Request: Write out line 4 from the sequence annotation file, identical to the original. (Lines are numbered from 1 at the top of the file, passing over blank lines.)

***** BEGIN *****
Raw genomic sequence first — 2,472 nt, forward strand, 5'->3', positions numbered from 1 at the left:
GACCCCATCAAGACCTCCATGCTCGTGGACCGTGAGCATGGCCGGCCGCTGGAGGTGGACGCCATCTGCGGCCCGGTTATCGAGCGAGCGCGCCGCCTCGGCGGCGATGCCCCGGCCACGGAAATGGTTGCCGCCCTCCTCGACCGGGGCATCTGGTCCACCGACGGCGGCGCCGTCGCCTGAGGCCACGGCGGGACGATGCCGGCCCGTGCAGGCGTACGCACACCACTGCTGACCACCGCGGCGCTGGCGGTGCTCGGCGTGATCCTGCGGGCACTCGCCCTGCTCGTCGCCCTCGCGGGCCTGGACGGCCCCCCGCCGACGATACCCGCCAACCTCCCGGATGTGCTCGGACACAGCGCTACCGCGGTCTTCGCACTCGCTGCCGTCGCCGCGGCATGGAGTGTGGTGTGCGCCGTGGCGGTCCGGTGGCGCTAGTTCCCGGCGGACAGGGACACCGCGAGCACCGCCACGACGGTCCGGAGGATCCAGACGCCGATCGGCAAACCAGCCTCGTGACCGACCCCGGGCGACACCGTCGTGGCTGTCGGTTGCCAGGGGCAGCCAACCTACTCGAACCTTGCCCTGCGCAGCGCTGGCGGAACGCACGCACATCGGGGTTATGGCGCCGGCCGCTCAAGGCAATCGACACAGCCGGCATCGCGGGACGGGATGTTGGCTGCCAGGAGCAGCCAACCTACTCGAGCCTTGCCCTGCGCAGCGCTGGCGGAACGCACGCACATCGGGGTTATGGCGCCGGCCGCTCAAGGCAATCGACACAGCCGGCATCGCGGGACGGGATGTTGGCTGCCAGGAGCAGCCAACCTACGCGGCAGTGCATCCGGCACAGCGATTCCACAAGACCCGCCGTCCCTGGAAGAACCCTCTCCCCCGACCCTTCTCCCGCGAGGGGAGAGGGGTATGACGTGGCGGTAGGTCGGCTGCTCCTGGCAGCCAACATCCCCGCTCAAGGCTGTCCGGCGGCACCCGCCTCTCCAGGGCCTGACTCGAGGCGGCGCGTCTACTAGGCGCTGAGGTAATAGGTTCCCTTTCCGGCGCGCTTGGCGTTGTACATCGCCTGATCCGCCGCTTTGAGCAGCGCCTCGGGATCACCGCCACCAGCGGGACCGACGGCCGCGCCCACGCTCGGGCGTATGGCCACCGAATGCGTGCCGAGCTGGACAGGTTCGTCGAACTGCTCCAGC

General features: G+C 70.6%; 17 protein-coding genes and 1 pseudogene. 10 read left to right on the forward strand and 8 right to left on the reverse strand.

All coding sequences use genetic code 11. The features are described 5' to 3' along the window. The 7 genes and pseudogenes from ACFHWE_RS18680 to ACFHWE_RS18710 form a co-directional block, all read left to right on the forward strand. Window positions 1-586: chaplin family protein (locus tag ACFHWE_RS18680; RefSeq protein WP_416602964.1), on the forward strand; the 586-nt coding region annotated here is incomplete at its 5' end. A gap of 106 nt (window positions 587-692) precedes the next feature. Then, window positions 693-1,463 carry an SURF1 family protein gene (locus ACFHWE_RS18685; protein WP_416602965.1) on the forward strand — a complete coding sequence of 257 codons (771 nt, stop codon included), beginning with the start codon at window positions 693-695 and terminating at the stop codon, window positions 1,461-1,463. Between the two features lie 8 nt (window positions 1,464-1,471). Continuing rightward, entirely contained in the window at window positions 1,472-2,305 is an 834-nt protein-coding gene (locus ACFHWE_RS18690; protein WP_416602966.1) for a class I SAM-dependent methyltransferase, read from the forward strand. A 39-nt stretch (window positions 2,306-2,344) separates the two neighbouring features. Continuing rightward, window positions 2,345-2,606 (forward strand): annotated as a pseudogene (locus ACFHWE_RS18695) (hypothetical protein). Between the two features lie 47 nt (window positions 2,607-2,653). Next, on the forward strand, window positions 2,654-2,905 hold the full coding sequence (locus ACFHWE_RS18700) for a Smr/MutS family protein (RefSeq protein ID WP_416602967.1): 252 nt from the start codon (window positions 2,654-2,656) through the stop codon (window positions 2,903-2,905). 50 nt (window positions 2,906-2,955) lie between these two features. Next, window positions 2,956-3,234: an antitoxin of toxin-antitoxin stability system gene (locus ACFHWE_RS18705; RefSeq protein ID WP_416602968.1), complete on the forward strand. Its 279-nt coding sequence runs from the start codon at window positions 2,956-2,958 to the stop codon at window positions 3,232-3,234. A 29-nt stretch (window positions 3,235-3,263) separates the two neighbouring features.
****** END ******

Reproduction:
All coding sequences use genetic code 11. The features are described 5' to 3' along the window. The 7 genes and pseudogenes from ACFHWE_RS18680 to ACFHWE_RS18710 form a co-directional block, all read left to right on the forward strand. Window positions 1-586: chaplin family protein (locus tag ACFHWE_RS18680; RefSeq protein WP_416602964.1), on the forward strand; the 586-nt coding region annotated here is incomplete at its 5' end. A gap of 106 nt (window positions 587-692) precedes the next feature. Then, window positions 693-1,463 carry an SURF1 family protein gene (locus ACFHWE_RS18685; protein WP_416602965.1) on the forward strand — a complete coding sequence of 257 codons (771 nt, stop codon included), beginning with the start codon at window positions 693-695 and terminating at the stop codon, window positions 1,461-1,463. Between the two features lie 8 nt (window positions 1,464-1,471). Continuing rightward, entirely contained in the window at window positions 1,472-2,305 is an 834-nt protein-coding gene (locus ACFHWE_RS18690; protein WP_416602966.1) for a class I SAM-dependent methyltransferase, read from the forward strand. A 39-nt stretch (window positions 2,306-2,344) separates the two neighbouring features. Continuing rightward, window positions 2,345-2,606 (forward strand): annotated as a pseudogene (locus ACFHWE_RS18695) (hypothetical protein). Between the two features lie 47 nt (window positions 2,607-2,653). Next, on the forward strand, window positions 2,654-2,905 hold the full coding sequence (locus ACFHWE_RS18700) for a Smr/MutS family protein (RefSeq protein ID WP_416602967.1): 252 nt from the start codon (window positions 2,654-2,656) through the stop codon (window positions 2,903-2,905). 50 nt (window positions 2,906-2,955) lie between these two features. Next, window positions 2,956-3,234: an antitoxin of toxin-antitoxin stability system gene (locus ACFHWE_RS18705; RefSeq protein ID WP_416602968.1), complete on the forward strand. Its 279-nt coding sequence runs from the start codon at window positions 2,956-2,958 to the stop codon at window positions 3,232-3,234. A 29-nt stretch (window positions 3,235-3,263) separates the two neighbouring features.